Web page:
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Elevating Boston’s skateboarding scene

A place to call their own, the Lynch Family Skate Park captures the industrial tinged edge of the Boston skateboarding culture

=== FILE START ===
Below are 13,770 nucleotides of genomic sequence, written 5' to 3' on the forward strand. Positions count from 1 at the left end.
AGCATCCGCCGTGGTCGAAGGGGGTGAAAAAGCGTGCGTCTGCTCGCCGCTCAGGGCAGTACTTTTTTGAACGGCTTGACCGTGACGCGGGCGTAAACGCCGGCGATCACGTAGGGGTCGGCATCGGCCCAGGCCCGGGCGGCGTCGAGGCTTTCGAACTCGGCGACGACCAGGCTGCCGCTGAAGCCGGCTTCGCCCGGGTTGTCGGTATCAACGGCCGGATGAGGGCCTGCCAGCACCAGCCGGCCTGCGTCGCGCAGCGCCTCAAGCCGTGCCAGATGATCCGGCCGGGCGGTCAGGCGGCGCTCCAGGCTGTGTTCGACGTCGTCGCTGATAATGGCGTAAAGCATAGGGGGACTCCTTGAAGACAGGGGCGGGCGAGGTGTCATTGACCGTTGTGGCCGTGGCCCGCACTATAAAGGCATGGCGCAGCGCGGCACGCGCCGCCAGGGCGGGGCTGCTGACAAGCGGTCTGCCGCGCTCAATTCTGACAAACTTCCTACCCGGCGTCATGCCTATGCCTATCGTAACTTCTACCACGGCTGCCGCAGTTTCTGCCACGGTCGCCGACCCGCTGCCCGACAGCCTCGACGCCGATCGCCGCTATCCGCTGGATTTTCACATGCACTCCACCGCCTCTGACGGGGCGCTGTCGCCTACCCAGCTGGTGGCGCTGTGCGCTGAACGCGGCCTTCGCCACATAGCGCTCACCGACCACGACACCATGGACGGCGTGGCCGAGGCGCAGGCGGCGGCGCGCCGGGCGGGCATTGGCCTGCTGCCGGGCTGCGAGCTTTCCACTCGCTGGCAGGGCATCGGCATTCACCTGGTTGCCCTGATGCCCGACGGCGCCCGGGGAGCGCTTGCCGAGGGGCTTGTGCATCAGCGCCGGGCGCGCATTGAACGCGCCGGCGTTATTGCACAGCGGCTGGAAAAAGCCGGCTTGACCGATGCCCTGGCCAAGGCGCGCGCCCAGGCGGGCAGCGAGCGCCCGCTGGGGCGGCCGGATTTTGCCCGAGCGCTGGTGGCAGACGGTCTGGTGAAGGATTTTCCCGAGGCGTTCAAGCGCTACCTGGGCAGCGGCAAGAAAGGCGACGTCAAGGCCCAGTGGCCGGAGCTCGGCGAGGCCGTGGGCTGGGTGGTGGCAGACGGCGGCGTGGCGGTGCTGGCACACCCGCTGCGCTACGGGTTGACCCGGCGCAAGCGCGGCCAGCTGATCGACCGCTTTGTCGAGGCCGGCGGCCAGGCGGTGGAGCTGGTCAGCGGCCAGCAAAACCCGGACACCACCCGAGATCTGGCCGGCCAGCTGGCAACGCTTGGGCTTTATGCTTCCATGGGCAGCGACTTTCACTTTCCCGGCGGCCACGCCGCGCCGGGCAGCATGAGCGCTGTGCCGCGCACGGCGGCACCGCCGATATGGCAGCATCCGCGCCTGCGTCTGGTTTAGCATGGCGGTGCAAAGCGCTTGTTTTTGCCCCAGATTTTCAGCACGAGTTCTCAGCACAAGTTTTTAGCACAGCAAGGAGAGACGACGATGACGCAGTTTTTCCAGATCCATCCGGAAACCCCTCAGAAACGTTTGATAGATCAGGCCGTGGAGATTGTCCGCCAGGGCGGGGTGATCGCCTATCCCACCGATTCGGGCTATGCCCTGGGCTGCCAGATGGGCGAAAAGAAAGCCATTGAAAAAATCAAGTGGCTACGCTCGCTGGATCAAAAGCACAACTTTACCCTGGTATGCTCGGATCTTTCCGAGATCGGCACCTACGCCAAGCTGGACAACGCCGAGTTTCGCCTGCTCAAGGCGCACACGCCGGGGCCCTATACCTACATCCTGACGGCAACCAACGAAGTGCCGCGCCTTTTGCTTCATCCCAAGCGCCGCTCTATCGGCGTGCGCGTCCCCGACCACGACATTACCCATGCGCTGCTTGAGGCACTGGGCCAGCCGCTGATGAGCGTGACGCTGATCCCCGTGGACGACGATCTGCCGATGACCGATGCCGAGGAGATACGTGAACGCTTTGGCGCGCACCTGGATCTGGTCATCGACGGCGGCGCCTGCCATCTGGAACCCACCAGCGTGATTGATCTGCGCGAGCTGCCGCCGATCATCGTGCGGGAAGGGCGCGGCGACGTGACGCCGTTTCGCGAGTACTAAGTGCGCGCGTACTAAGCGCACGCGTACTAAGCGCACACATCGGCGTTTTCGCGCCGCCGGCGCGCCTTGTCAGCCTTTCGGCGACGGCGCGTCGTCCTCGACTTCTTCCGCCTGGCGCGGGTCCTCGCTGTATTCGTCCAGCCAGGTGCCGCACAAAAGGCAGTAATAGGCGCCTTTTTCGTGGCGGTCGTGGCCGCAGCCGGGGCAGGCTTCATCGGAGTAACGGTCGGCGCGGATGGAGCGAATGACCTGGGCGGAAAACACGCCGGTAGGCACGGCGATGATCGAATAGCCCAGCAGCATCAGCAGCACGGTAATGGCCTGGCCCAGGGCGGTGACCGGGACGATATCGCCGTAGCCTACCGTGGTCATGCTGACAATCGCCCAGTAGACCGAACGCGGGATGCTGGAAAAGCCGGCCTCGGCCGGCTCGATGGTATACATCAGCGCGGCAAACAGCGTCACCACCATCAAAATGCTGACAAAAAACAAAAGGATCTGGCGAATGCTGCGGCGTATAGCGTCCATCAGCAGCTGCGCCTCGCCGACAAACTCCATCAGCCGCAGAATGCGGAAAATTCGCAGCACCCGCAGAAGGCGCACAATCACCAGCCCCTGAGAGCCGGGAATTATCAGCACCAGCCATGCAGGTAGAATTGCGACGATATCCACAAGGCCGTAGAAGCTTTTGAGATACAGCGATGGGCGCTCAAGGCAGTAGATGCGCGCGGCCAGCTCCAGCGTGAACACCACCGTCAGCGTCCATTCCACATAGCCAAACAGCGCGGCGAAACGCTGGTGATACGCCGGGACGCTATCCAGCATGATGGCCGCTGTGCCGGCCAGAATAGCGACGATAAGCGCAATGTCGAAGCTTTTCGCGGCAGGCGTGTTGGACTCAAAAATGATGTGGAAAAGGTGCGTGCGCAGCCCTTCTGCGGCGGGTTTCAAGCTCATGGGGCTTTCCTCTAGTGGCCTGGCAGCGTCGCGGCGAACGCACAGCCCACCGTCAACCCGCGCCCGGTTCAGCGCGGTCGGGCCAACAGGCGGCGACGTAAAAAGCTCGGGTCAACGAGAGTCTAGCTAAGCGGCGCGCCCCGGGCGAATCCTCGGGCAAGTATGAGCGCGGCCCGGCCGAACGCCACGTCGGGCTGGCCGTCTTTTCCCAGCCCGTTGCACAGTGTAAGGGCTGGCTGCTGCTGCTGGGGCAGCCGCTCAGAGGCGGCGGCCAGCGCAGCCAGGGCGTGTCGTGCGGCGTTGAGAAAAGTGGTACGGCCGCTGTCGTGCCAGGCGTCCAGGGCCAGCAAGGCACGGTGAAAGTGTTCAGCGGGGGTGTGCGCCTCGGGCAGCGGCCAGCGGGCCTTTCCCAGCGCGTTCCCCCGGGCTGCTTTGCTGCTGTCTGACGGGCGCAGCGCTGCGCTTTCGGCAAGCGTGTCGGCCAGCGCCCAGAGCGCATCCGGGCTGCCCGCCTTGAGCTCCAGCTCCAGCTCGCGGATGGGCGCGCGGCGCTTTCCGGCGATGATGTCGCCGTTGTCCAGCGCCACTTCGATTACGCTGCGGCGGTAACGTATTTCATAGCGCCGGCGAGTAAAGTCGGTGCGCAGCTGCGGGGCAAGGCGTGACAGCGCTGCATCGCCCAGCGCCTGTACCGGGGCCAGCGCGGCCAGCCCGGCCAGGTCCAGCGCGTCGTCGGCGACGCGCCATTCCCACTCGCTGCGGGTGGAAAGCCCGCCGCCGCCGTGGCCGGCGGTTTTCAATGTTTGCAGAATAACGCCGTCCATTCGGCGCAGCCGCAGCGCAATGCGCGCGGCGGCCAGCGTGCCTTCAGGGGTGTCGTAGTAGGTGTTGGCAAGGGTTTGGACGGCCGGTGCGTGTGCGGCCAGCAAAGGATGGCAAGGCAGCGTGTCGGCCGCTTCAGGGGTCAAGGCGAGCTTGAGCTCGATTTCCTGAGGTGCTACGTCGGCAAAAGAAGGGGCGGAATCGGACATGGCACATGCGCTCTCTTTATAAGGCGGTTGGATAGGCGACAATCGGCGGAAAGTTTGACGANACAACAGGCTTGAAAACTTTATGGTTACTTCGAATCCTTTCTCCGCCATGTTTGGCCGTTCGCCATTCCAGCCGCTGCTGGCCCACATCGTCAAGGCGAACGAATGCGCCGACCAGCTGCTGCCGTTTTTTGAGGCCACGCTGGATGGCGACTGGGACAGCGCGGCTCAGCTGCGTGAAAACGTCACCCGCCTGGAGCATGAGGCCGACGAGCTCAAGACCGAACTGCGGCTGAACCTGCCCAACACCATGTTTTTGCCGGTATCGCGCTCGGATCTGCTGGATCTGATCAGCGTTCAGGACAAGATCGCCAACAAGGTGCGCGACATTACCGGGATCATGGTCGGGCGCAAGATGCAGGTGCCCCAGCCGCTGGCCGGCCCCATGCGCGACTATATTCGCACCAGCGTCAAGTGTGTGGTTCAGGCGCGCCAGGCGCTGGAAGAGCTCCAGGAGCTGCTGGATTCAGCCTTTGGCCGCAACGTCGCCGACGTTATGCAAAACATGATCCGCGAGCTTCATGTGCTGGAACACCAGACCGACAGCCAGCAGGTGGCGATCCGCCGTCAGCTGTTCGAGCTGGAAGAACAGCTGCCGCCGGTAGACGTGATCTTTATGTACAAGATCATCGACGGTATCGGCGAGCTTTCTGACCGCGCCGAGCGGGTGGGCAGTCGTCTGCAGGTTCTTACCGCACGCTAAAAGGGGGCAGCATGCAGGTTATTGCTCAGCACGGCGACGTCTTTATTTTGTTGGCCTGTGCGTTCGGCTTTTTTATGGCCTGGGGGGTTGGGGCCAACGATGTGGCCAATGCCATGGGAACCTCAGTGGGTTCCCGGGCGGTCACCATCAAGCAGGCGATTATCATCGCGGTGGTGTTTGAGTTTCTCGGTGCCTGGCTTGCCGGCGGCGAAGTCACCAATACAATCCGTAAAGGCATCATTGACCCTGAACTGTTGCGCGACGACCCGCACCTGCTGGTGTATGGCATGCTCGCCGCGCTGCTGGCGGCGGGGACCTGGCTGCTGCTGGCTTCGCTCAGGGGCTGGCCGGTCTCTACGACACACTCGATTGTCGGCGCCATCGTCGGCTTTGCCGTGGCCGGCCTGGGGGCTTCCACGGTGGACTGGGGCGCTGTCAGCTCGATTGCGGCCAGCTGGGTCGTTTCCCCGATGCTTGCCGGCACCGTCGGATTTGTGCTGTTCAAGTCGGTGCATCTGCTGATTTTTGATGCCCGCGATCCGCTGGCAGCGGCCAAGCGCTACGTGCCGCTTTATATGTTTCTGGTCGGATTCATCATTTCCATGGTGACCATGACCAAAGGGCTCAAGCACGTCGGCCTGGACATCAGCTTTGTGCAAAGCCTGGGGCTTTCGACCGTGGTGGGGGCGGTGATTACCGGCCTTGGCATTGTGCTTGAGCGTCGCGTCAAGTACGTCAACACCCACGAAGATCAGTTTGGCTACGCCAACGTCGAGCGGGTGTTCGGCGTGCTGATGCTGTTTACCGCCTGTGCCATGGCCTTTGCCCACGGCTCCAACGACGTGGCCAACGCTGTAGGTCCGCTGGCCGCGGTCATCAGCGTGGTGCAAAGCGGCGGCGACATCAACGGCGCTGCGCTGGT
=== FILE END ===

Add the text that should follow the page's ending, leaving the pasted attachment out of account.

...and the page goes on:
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<p>I would say this skatepark is probably one of the most significant projects that I can think of on the East Coast. Boston has always had a great skate scene, but they’ve never had a good size regional skate park. And being here, in this historical setting really sets the tone to set it apart from anything else on the East Coast. It is big, it’s spread out, and it has a little bit of everything for all users, all ages, all skill levels.</p> <p>One of the key things to bring all of this together was all of the community input that we had. Working with the community, having the input meetings to find out what everyone really wanted in the skatepark, helped to dial in everything you see in there today.</p> <p>Voice of Mike McIntyre</p> <p>Skatepark Designer</p> <p>Stantec</p> <p>Incorporating areas of homage to the Boston skate community and elements of attraction to the first time user, was paramount to the success. The integration of sight lines to and from the park, overall approach to the entrance with the creation of a barrier free park environment was challenging, but the net result was all of the elements the community wanted incorporated, from the pro bowl, hospital banks, ledges- were integrated for an amazing result. &nbsp;&nbsp;</p> <p>Voice of Jarod Kershek</p> <p>Landscape Architect</p> <p>Stantec</p> <p>What a lot of people may not realize is that the skatepark started out as a brownfield site and through that, there was a lot of remediation that needed to be done to make it safe for people to skate in. Soil testing, contaminated soils, storm water, planning around access to the columns was also a big issue.</p> <p>Voice of Bill Minadeo</p> <p>VP of Sales/Builder</p> <p>California Skateparks</p> <p>Well, I mean it’s been a mission for us but for the city it’s been, you know, ten times that mission. We learned yesterday that the like first inquiry about this park was in 1997; the first phone call that was like “let’s do a skatepark here,” so I think it’s going to be a great place, it’s gonna be a great thing for Boston without a doubt and I’m super happy to be a part of making all of this into a reality.</p> <p>Voice of Karl Haglund</p> <p>Senior Planner&nbsp;&nbsp;&nbsp;&nbsp;&nbsp;&nbsp;&nbsp;&nbsp;&nbsp;</p> <p>Department of Conservation and Recreation</p> <p>Having the curvature of the ramps overhead, having the views of the Zakim Bridge, and the North Bank Pedestrian Bridge; I think this is a great atmosphere to skate in, even though I’m not a skater.</p> <p>Voice of SJ Port</p> <p>Director of Development and Communications</p> <p>Charles River Conservancy</p> <p>This is the first home that the state park system has accepted for skateboarders into their portfolio of parks. Renata von Tscharner, our president and founder, is really the visionary behind this.</p> <p>Voice of Renata von Tscharner</p> <p>Founder and President</p> <p>Charles River Conservancy</p> <p>Today on this park, I know your legendary skill will shine</p> <p>Unnamed Speakers at Park Opening</p> <p>Everything here that’s happening today is a miracle. This is a sanctuary, and it’s not just for skateboarders, it’s for the entire community; it’s for the kids, it’s for their parents, it’s for all generations of kids.</p> <p>And this park will be open for the first time: one, two, three, cut!</p>

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